The government of Haryana, a state in north India, has announced all buildings occupying 418 square metres or more must install rooftop solar power systems by September 2015.
A policy published in September states all qualifying residential buildings must install 1kW or 5% of connected load; whichever is greater. Connected load is the sum of ratings of all electrical equipment connected at a supply point; regardless of whether the equipment is being used or not.
Privately owned educational institutions will be required to install a minimum 5kW peak of solar, or 5% of connected load. Government buildings and government run educational institutions with a connected load of 30kW or more must install 2kW peak or 5% of connected load.
Hospitals, nursing homes, factories, businesses, accommodation facilities and tourism complexes with 50 kW to 1000 kW connected load will be required to install a minimum 10kW solar power system or 5% of connected load. These establishments with above 1000 kW connected load will need to install a minimum 50kW system, or 3% of connected load – whichever is higher.
Solar companies in Haryana are about to get very busy, very quickly. To add to the sense of urgency for those affected, a government subsidy of 30% now available appears to have limited funds; so it will be a case of first in, best dressed.
Those who don’t install solar power systems in time face fines.
India’s solar industry looks set for a massive year generally. Reuters recently reported Prime Minister Narendra Modi has ramped up solar energy targets; which would see India’s solar energy capacity increase by 33 times to 100,000 megawatts MW in 7 years. The Prime Minister is looking to companies from China, Japan, Germany and the United States to lead investments of USD $100 billion for this solar revolution.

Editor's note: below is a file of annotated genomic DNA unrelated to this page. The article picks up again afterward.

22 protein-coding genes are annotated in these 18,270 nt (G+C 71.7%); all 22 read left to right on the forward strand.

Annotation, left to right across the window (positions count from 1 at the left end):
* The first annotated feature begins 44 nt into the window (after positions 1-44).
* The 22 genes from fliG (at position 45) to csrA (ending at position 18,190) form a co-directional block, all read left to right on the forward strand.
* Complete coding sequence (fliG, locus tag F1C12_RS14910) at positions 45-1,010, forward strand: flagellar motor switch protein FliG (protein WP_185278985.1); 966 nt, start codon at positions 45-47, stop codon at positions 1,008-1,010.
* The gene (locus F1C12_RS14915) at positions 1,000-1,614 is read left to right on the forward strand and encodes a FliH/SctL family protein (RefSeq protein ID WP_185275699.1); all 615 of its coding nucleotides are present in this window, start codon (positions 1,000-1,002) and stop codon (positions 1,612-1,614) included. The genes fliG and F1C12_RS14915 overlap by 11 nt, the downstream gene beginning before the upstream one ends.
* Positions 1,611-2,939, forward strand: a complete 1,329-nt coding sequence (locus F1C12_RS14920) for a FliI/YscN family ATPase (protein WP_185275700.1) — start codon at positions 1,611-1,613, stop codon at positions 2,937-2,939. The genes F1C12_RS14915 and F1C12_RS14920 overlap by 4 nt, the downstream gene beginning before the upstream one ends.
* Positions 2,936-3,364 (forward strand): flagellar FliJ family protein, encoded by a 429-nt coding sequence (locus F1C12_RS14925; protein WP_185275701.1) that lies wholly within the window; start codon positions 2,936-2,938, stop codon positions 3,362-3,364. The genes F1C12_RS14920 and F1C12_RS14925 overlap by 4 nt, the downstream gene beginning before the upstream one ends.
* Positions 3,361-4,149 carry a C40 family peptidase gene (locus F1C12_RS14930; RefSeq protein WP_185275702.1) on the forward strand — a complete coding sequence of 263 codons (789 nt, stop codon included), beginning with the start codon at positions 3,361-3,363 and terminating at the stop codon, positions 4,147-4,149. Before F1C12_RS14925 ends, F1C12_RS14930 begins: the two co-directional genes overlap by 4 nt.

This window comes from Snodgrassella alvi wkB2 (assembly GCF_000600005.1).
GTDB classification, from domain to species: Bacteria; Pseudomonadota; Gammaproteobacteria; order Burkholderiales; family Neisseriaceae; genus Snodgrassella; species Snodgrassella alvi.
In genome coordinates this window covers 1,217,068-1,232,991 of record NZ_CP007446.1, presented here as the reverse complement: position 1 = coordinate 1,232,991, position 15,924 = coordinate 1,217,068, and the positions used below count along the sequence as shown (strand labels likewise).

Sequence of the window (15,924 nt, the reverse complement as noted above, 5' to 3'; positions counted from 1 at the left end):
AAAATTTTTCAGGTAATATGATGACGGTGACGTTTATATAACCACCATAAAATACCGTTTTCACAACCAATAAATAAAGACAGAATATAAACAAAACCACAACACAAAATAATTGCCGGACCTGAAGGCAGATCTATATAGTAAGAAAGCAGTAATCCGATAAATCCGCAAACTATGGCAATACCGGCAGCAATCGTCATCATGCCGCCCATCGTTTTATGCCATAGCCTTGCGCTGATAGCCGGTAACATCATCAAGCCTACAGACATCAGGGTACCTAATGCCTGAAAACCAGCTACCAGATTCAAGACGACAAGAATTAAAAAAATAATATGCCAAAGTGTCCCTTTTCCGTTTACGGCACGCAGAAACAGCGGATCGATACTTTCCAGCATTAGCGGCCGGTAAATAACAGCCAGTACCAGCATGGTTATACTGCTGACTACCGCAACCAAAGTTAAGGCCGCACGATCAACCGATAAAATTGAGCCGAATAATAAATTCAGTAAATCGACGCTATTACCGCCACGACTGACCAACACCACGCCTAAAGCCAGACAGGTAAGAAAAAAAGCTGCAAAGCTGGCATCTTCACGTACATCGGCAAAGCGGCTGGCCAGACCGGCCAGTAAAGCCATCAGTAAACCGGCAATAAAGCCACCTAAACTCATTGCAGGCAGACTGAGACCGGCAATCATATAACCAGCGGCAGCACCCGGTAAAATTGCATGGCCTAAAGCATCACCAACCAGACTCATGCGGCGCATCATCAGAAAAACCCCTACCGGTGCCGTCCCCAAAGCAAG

Among the US companies with a solid presence in India is SunEdison. In October, SunEdison announced it had signed an official Memorandum of Understanding with the Rajasthan government to build 5GW of mega-scale grid-connected solar plants in the state. In November, SunEdison was awarded 5 solar PV projects in India totaling 150 megawatts capacity.
Other big projects in India include a 750 MW solar park planned for Banaskantha in Gujarat and a USD $158 million initiative to subsidise state-run companies to build 1 GW of grid-connected solar PV projects around the nation over the next three years.
Editor’s note: Energy Matters is a SunEdison company.